This article argues that Mark Twain’s West was a bureaucratically managed space and that his depictions of western institutions reveal forms of political corruption that are not venal. Unlike the corruption that the Supreme Court has recently limited to quid pro quo exchanges of money for political favors by individuals, the corruption that Twain reveals through the lens of his western experiences is endemic to institutions and can often involve well-meaning individuals who are not acting in criminal ways.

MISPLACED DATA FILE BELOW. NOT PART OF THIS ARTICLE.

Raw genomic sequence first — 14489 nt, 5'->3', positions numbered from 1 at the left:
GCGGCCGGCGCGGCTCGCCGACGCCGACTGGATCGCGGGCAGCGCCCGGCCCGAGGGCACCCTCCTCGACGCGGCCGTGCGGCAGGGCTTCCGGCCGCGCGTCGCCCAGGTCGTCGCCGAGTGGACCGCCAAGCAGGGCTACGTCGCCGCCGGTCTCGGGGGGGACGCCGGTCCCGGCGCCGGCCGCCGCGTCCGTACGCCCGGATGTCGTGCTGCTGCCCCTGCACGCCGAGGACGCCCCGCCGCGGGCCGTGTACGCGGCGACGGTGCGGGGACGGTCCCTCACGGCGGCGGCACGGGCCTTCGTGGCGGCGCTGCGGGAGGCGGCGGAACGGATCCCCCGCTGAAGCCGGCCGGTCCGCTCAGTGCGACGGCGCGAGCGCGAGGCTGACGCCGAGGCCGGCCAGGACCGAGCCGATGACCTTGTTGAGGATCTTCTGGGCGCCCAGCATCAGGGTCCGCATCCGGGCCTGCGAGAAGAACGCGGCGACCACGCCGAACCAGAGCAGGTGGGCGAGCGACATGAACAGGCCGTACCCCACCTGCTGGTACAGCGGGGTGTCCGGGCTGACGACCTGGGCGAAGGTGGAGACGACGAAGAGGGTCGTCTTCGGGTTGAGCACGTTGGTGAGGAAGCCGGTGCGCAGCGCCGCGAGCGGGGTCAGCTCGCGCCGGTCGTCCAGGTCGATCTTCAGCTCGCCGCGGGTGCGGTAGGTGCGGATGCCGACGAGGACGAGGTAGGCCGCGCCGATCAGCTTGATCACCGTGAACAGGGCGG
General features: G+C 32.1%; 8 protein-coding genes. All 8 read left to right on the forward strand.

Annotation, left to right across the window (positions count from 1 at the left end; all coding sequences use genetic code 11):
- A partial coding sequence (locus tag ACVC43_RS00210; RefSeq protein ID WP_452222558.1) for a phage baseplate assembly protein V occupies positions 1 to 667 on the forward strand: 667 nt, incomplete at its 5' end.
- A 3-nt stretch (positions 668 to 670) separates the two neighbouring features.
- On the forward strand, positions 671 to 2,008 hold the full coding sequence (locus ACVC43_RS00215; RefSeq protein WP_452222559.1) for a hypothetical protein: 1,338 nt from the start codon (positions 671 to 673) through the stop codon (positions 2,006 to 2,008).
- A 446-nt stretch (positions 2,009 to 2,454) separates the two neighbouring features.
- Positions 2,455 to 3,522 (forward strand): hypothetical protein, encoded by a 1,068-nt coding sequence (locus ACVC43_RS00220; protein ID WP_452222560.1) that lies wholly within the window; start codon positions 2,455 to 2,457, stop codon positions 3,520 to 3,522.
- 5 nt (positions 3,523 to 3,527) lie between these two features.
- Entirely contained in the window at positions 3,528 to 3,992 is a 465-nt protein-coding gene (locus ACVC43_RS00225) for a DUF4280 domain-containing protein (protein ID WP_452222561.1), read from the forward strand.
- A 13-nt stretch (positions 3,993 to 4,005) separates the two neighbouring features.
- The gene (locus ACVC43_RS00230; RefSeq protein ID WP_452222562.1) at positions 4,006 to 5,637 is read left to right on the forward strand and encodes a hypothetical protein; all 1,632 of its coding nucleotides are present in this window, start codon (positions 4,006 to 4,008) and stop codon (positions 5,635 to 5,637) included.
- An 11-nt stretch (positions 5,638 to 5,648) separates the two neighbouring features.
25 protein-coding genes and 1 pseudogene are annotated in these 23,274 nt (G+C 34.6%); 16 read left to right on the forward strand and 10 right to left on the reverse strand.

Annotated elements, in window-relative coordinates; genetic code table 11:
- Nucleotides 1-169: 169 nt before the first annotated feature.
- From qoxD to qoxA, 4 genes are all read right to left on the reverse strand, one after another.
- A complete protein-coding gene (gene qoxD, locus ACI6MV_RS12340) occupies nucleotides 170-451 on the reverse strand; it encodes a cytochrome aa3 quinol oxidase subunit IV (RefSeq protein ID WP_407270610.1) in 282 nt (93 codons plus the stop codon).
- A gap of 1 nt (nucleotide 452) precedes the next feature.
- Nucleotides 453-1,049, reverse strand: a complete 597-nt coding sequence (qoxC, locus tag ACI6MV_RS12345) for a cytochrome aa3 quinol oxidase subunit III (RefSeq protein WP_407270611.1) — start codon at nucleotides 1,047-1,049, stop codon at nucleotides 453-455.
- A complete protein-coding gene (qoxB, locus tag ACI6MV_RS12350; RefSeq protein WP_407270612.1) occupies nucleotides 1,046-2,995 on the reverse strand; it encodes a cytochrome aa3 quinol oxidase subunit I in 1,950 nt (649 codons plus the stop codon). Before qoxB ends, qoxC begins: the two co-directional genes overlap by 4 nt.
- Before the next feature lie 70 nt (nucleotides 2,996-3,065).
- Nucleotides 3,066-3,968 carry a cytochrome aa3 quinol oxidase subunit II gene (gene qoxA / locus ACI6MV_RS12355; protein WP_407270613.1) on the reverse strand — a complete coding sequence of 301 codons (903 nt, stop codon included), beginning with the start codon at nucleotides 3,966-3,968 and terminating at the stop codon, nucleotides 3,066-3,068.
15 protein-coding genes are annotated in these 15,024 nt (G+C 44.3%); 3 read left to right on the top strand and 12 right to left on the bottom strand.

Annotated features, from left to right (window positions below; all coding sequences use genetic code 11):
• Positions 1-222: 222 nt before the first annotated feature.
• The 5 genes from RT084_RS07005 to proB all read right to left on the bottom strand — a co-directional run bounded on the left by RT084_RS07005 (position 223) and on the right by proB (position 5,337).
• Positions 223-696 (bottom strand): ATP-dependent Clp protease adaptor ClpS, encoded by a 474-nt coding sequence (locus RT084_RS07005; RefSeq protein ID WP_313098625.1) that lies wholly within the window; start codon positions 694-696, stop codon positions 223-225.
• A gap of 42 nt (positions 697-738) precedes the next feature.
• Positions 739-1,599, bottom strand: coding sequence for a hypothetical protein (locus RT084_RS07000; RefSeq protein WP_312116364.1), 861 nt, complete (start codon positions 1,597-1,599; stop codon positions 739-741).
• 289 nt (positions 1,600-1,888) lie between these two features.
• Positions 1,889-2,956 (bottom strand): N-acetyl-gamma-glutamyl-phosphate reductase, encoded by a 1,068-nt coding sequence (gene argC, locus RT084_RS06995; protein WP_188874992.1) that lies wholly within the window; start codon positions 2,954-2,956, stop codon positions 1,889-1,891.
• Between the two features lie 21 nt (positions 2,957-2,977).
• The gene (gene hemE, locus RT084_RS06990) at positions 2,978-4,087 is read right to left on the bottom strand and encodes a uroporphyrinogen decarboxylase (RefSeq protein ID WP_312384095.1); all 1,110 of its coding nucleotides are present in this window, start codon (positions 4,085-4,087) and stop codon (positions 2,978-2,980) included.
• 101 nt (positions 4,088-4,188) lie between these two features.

You do not currently have access to this content.